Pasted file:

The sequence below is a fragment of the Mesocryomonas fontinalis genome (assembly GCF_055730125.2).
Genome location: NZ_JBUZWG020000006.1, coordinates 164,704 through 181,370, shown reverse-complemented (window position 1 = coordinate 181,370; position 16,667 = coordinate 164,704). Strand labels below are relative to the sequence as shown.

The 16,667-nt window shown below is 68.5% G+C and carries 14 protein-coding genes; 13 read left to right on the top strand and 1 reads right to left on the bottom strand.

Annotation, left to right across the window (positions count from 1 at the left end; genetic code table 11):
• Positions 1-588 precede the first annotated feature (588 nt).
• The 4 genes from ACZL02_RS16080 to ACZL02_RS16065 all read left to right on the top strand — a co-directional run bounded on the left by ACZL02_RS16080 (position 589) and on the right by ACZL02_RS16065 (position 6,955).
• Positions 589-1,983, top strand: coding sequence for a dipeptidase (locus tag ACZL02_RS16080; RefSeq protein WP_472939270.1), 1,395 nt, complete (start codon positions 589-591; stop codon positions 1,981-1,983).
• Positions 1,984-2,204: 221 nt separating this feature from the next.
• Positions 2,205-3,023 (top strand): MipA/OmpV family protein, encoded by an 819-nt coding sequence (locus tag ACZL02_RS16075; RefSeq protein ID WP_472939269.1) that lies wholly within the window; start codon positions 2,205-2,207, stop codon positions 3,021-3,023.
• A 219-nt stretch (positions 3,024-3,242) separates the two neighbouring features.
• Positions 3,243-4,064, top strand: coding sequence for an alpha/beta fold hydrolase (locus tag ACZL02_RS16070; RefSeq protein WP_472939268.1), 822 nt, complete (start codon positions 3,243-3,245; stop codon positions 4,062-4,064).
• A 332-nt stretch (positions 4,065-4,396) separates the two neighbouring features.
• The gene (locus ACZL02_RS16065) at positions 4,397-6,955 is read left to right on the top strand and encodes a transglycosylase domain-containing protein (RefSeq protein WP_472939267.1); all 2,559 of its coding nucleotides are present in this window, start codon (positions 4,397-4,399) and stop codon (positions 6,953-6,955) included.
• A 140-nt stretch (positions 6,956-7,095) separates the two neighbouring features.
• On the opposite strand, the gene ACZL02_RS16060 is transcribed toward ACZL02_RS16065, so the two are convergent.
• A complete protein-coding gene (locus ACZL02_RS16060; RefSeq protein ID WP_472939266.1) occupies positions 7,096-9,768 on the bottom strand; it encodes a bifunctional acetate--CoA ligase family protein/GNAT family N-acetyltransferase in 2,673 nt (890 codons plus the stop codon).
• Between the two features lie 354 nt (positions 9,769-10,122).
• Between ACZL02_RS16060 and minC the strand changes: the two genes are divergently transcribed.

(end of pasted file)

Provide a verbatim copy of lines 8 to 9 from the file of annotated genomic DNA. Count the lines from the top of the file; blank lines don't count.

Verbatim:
• Positions 1,984-2,204: 221 nt separating this feature from the next.
• Positions 2,205-3,023 (top strand): MipA/OmpV family protein, encoded by an 819-nt coding sequence (locus tag ACZL02_RS16075; RefSeq protein ID WP_472939269.1) that lies wholly within the window; start codon positions 2,205-2,207, stop codon positions 3,021-3,023.